Teaching Your Preschooler About Playdate Politeness
By her third birthday, your child's social realm will have greatly expanded. Preschoolers still often have trouble sharing, listening, and acknowledging another child's desires, but with some gentle parental guidance, your child will learn to enjoy playing with a companion, says child development expert Maureen O'Brien, Ph.D.
Preschool playdates should still be supervised to avoid miscommunications. Penelope Leach, author of "Your Baby and Child," recommends keeping yourself moderately busy within the children's vicinity -- close enough to smooth out trouble spots but not hovering.
Children at this age are now old enough to understand the idea of sharing. It helps to put out toys that help encourage this, such as blocks, trains, or crayons, rather than one-offs like a single truck or toy drum. That way the host can have the green crayon, while his guest colors with the blue one.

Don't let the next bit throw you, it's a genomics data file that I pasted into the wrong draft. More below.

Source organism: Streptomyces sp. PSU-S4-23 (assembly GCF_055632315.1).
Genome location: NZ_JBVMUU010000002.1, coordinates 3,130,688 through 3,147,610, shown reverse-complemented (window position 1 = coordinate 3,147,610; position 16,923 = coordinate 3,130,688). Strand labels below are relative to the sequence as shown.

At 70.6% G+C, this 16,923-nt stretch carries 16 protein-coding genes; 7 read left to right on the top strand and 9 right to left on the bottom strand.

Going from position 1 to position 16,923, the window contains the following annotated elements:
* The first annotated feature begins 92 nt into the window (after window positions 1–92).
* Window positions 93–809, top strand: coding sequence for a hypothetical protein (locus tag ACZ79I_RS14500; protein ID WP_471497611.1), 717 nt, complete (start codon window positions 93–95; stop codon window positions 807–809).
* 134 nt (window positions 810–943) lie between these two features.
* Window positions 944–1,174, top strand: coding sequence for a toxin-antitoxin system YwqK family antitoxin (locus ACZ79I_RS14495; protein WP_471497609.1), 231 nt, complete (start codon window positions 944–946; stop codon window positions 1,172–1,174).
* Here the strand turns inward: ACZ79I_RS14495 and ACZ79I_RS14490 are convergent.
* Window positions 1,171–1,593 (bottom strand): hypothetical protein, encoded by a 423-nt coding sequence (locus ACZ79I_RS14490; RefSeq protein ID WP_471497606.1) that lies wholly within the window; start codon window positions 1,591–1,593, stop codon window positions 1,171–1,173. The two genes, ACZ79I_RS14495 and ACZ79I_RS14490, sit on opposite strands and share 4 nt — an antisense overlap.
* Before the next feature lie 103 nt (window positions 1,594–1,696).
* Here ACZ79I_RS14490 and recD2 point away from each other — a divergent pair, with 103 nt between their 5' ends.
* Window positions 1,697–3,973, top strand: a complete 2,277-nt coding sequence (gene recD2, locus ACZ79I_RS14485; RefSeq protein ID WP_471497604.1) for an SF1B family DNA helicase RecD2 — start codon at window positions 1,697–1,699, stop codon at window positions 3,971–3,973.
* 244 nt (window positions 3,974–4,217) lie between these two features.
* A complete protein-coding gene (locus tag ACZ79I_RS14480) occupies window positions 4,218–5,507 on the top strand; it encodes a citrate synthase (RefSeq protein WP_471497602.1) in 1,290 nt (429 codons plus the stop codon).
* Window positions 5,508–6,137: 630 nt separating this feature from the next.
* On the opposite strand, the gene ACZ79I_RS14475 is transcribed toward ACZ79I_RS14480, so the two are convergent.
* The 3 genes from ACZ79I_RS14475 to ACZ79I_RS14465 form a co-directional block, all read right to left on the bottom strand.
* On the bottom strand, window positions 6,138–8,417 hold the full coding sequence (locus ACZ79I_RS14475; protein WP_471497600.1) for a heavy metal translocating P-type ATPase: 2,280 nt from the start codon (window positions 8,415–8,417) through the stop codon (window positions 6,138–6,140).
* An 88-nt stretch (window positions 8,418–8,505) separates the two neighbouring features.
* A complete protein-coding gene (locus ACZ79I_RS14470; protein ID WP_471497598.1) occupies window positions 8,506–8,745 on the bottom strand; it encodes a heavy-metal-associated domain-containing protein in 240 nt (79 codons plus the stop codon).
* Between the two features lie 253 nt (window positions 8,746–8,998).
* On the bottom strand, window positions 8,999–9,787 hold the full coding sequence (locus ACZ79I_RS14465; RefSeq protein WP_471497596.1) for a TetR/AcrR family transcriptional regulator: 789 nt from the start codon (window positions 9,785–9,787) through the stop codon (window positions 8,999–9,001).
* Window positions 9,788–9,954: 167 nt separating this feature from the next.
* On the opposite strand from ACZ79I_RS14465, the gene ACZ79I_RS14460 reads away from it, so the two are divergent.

If a conflict arises, O'Brien offers this advice: Clearly and briefly explain to your child what's upsetting his playmate. Tell him what the rules for social behavior are in this case, such as, "We always share with our guests." And speak with enough emotional intensity -- but not anger -- to let your child know that this issue is important.
Later when you are alone with your child -- maybe on the drive home or during bathtime -- talk to your child about how she could have handled the situation better.
You can also handle slightly more severe issues this way, such as hitting or biting. Just make sure to be firm that you won't tolerate that behavior.